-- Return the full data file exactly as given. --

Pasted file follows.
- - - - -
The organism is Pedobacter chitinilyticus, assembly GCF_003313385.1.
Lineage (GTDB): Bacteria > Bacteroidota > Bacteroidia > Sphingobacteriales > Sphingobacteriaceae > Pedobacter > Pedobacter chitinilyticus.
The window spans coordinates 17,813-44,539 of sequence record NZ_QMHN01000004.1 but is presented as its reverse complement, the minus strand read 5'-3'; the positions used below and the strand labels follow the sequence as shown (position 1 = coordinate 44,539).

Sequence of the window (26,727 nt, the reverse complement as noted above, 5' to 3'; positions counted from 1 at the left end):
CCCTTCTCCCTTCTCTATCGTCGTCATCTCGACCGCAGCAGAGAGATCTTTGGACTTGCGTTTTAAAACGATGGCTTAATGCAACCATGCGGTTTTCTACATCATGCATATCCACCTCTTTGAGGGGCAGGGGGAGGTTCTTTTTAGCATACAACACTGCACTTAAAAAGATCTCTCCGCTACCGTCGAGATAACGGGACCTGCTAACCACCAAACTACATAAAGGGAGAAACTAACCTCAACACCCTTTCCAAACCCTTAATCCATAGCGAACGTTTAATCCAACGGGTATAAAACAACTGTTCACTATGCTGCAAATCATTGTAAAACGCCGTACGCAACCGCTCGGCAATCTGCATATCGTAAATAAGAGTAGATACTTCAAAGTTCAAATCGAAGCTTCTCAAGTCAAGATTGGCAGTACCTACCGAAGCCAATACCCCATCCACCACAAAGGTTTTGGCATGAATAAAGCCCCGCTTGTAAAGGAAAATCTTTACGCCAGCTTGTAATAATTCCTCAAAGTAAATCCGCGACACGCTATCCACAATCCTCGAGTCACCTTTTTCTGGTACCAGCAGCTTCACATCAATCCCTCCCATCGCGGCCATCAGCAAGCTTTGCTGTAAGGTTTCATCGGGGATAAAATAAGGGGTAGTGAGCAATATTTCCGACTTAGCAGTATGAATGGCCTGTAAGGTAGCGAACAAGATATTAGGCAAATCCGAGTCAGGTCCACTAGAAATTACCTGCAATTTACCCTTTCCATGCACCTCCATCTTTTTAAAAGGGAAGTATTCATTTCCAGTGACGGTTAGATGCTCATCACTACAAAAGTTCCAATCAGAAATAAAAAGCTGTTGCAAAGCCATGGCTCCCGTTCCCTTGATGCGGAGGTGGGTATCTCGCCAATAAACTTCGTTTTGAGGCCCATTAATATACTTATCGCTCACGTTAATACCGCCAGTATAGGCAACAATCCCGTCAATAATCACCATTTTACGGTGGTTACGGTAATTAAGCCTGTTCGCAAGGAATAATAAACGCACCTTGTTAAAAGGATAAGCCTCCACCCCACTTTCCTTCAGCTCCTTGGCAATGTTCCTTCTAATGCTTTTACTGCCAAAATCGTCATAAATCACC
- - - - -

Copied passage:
The organism is Pedobacter chitinilyticus, assembly GCF_003313385.1.
Lineage (GTDB): Bacteria > Bacteroidota > Bacteroidia > Sphingobacteriales > Sphingobacteriaceae > Pedobacter > Pedobacter chitinilyticus.
The window spans coordinates 17,813-44,539 of sequence record NZ_QMHN01000004.1 but is presented as its reverse complement, the minus strand read 5'-3'; the positions used below and the strand labels follow the sequence as shown (position 1 = coordinate 44,539).

Sequence of the window (26,727 nt, the reverse complement as noted above, 5' to 3'; positions counted from 1 at the left end):
CCCTTCTCCCTTCTCTATCGTCGTCATCTCGACCGCAGCAGAGAGATCTTTGGACTTGCGTTTTAAAACGATGGCTTAATGCAACCATGCGGTTTTCTACATCATGCATATCCACCTCTTTGAGGGGCAGGGGGAGGTTCTTTTTAGCATACAACACTGCACTTAAAAAGATCTCTCCGCTACCGTCGAGATAACGGGACCTGCTAACCACCAAACTACATAAAGGGAGAAACTAACCTCAACACCCTTTCCAAACCCTTAATCCATAGCGAACGTTTAATCCAACGGGTATAAAACAACTGTTCACTATGCTGCAAATCATTGTAAAACGCCGTACGCAACCGCTCGGCAATCTGCATATCGTAAATAAGAGTAGATACTTCAAAGTTCAAATCGAAGCTTCTCAAGTCAAGATTGGCAGTACCTACCGAAGCCAATACCCCATCCACCACAAAGGTTTTGGCATGAATAAAGCCCCGCTTGTAAAGGAAAATCTTTACGCCAGCTTGTAATAATTCCTCAAAGTAAATCCGCGACACGCTATCCACAATCCTCGAGTCACCTTTTTCTGGTACCAGCAGCTTCACATCAATCCCTCCCATCGCGGCCATCAGCAAGCTTTGCTGTAAGGTTTCATCGGGGATAAAATAAGGGGTAGTGAGCAATATTTCCGACTTAGCAGTATGAATGGCCTGTAAGGTAGCGAACAAGATATTAGGCAAATCCGAGTCAGGTCCACTAGAAATTACCTGCAATTTACCCTTTCCATGCACCTCCATCTTTTTAAAAGGGAAGTATTCATTTCCAGTGACGGTTAGATGCTCATCACTACAAAAGTTCCAATCAGAAATAAAAAGCTGTTGCAAAGCCATGGCTCCCGTTCCCTTGATGCGGAGGTGGGTATCTCGCCAATAAACTTCGTTTTGAGGCCCATTAATATACTTATCGCTCACGTTAATACCGCCAGTATAGGCAACAATCCCGTCAATAATCACCATTTTACGGTGGTTACGGTAATTAAGCCTGTTCGCAAGGAATAATAAACGCACCTTGTTAAAAGGATAAGCCTCCACCCCACTTTCCTTCAGCTCCTTGGCAATGTTCCTTCTAATGCTTTTACTGCCAAAATCGTCATAAATCACC